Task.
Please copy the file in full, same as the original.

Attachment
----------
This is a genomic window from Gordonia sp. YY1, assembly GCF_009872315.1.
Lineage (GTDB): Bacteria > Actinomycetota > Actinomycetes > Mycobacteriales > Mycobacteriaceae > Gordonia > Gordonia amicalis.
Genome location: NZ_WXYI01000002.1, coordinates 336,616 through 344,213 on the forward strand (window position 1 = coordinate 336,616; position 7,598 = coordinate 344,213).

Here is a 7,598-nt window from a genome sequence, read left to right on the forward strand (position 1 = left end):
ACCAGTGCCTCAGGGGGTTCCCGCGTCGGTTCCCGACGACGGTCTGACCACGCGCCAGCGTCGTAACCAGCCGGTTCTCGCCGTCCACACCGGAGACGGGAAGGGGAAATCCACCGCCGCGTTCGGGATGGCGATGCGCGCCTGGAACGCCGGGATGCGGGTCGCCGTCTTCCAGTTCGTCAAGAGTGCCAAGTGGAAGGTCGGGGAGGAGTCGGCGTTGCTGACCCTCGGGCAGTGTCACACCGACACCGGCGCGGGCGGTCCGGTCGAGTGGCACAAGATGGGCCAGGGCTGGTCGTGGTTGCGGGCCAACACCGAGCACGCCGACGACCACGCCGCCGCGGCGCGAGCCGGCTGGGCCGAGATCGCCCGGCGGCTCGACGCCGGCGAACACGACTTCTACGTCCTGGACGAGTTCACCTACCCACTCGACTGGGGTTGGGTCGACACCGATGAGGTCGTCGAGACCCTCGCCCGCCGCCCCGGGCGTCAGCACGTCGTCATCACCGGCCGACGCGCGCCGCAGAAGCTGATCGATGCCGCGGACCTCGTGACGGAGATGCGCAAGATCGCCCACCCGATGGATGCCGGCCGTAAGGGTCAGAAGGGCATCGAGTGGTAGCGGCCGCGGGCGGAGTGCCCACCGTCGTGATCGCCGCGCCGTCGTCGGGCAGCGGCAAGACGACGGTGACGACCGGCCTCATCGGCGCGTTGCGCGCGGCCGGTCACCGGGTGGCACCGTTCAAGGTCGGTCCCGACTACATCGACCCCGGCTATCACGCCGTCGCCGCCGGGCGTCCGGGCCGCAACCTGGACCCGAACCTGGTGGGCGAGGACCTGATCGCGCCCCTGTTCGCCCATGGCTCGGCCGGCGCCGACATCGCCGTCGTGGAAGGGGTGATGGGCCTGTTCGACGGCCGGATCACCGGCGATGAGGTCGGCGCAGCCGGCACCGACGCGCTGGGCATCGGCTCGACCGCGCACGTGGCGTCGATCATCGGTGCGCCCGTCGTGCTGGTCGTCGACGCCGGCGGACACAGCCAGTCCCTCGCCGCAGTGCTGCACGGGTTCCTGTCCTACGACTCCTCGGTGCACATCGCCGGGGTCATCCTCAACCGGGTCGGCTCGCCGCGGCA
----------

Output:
This is a genomic window from Gordonia sp. YY1, assembly GCF_009872315.1.
Lineage (GTDB): Bacteria > Actinomycetota > Actinomycetes > Mycobacteriales > Mycobacteriaceae > Gordonia > Gordonia amicalis.
Genome location: NZ_WXYI01000002.1, coordinates 336,616 through 344,213 on the forward strand (window position 1 = coordinate 336,616; position 7,598 = coordinate 344,213).

Here is a 7,598-nt window from a genome sequence, read left to right on the forward strand (position 1 = left end):
ACCAGTGCCTCAGGGGGTTCCCGCGTCGGTTCCCGACGACGGTCTGACCACGCGCCAGCGTCGTAACCAGCCGGTTCTCGCCGTCCACACCGGAGACGGGAAGGGGAAATCCACCGCCGCGTTCGGGATGGCGATGCGCGCCTGGAACGCCGGGATGCGGGTCGCCGTCTTCCAGTTCGTCAAGAGTGCCAAGTGGAAGGTCGGGGAGGAGTCGGCGTTGCTGACCCTCGGGCAGTGTCACACCGACACCGGCGCGGGCGGTCCGGTCGAGTGGCACAAGATGGGCCAGGGCTGGTCGTGGTTGCGGGCCAACACCGAGCACGCCGACGACCACGCCGCCGCGGCGCGAGCCGGCTGGGCCGAGATCGCCCGGCGGCTCGACGCCGGCGAACACGACTTCTACGTCCTGGACGAGTTCACCTACCCACTCGACTGGGGTTGGGTCGACACCGATGAGGTCGTCGAGACCCTCGCCCGCCGCCCCGGGCGTCAGCACGTCGTCATCACCGGCCGACGCGCGCCGCAGAAGCTGATCGATGCCGCGGACCTCGTGACGGAGATGCGCAAGATCGCCCACCCGATGGATGCCGGCCGTAAGGGTCAGAAGGGCATCGAGTGGTAGCGGCCGCGGGCGGAGTGCCCACCGTCGTGATCGCCGCGCCGTCGTCGGGCAGCGGCAAGACGACGGTGACGACCGGCCTCATCGGCGCGTTGCGCGCGGCCGGTCACCGGGTGGCACCGTTCAAGGTCGGTCCCGACTACATCGACCCCGGCTATCACGCCGTCGCCGCCGGGCGTCCGGGCCGCAACCTGGACCCGAACCTGGTGGGCGAGGACCTGATCGCGCCCCTGTTCGCCCATGGCTCGGCCGGCGCCGACATCGCCGTCGTGGAAGGGGTGATGGGCCTGTTCGACGGCCGGATCACCGGCGATGAGGTCGGCGCAGCCGGCACCGACGCGCTGGGCATCGGCTCGACCGCGCACGTGGCGTCGATCATCGGTGCGCCCGTCGTGCTGGTCGTCGACGCCGGCGGACACAGCCAGTCCCTCGCCGCAGTGCTGCACGGGTTCCTGTCCTACGACTCCTCGGTGCACATCGCCGGGGTCATCCTCAACCGGGTCGGCTCGCCGCGGCA